Charity Chain Letter. Missouri widow. Send dime, two
copies. US, 1895.
May 11., 1895.
Rev., L. O. Dawson.
My dear former pastor,
There is a poor widow lady living in
Marshall, Mo. who has seven children all dependent on her for support -
except one, and she has a heavy mortgage on her home which will soon be
foreclosed useless lifted, which will leave her and her helpless family
without a roof to shelter them. She is struggling so hard to make an honest
living. That we have concluded to start this chain for her benefit in which
you are asked to kindly lend your aid. Knowing that you are always willing
to do all you can to help the worthy poor and this is so small a thing that
we ask only involving the expenditure of ten cts (.10) - and the writing
of two letters and it is in such a good cause that I am sure God will bless
you. What we ask this that you make two exact copies of this letter changing
the date and signing your name. Send these to two of your friends whom you
think will take enough interest in it to be sure to do what you ask giving
them as wide a circulation as possible. Put the next highest number at the
head of your letters numbering them both the same. Return this letter with
ten cts (10) wrapped carefully in paper to Mrs. W. H. Lawless, Marshall,
Saline Co., Mo., Box 790. Sending the names and addresses of the two friends
to whom you have written and they in return are asked to do the same. Any
one not wishing to do this is asked to return this letter to Mrs. Lawless
that she may know the chain is broken. Although this may seem a small thing
to do yet any one breaking this chain will involve serious loss to the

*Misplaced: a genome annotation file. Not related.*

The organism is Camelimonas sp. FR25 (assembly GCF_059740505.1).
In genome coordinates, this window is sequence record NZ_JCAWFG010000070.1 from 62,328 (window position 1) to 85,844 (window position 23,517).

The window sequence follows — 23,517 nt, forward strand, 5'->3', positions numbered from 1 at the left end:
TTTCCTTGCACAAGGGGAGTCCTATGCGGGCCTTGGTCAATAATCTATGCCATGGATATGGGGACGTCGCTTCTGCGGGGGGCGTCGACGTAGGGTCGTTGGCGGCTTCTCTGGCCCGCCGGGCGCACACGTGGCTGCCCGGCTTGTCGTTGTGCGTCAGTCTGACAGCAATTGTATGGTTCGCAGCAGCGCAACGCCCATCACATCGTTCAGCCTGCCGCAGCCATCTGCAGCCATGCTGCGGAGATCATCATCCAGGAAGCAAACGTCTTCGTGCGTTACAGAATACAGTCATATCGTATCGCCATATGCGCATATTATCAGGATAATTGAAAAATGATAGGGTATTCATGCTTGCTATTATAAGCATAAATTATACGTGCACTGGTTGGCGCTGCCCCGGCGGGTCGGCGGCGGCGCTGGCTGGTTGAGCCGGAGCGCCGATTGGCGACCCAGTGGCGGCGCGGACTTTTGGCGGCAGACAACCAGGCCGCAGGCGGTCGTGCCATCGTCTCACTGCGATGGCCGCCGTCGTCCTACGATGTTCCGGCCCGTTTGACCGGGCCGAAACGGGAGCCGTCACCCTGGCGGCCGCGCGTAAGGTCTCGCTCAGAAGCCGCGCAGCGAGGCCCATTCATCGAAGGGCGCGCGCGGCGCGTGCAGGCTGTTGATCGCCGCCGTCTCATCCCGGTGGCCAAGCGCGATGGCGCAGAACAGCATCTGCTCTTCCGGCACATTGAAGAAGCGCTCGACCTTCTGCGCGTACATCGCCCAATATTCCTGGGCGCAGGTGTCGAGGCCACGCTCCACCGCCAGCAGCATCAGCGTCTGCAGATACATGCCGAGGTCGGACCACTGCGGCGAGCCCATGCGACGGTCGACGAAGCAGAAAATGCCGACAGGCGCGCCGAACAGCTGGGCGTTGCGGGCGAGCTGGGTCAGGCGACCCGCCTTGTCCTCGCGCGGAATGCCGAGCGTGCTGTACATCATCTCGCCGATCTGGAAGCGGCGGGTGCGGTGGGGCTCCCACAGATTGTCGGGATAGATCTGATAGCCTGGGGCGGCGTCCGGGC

enterprise. The person receiving 30 will please return without making any
copies as this will end the chain.
Yours, Docia H. Buchanan
May 11, 1895
This was started by one of my best friends in Mo. and I do hope you will
We have such a nice garden all kind of beans and corn, And I am raising
a nice lot of chickens. We are preparing for you and your little family so
you must not disappoint us. I don't believe I can stand it much longer,
If you don't come and see us. You need not be alarmed if you see some old
weary worn traveler walking in with few "biled rags" tied up in a
red bandanner. For I am getting desperate.
We have a splendid Sunday School at Belle. They have a singing Master now,
and they sing with their might. I can hardly keep my pace as it should
be. Yet I feel so sorry for them. The teacher knows just about as much
about singing and has as much tune in him as I have in me. And you well
know I could not carry a tune in a tin bucket with a top on it. I do wish
you could be here next Thursday we are going to give grandpa a birthday dinner.
All of his children grand children and great grand children are to meet at
his home and each one will take something for the dinner. We all met with
him last May and he enjoyed it so much and it seemed as if he grew younger
and has been so proud of it. That we are going to give him a big blow out
this time. If you could be here and help tell yarns it would be complete.
We fully expected to have Mr. Sowers but he will not be here.
Well I know I must stop. I have the other letter to the chain to write and
get them off this afternoon. Mamma papa and this[?] boy join me in love to Miss Maggie, Andrew L.,
Mother D and a large share for yourself. Write to us sometime.
Handwritten on unruled
9 1/2 x 7 7/8 paper (landscape format), as is accompanying letter. No envelope.
Paragraphs preserved. Original chain letter has 80 lines, formatted on quarter
pages. Periods after sentences supplied by DWV. Uncertain on "biled rags"
- perhaps colloquial for "boiled rags." Ebay lot 2265084986 "Buy it Now"
for $6. Offered by Thomas P. Turner. Entered by DWV on 8/27/04. A William
H. Lawless was born in 1862 according to a descendant in Marshall. But no
family tradition of the chain letter, or even of the widow's plight, remains.
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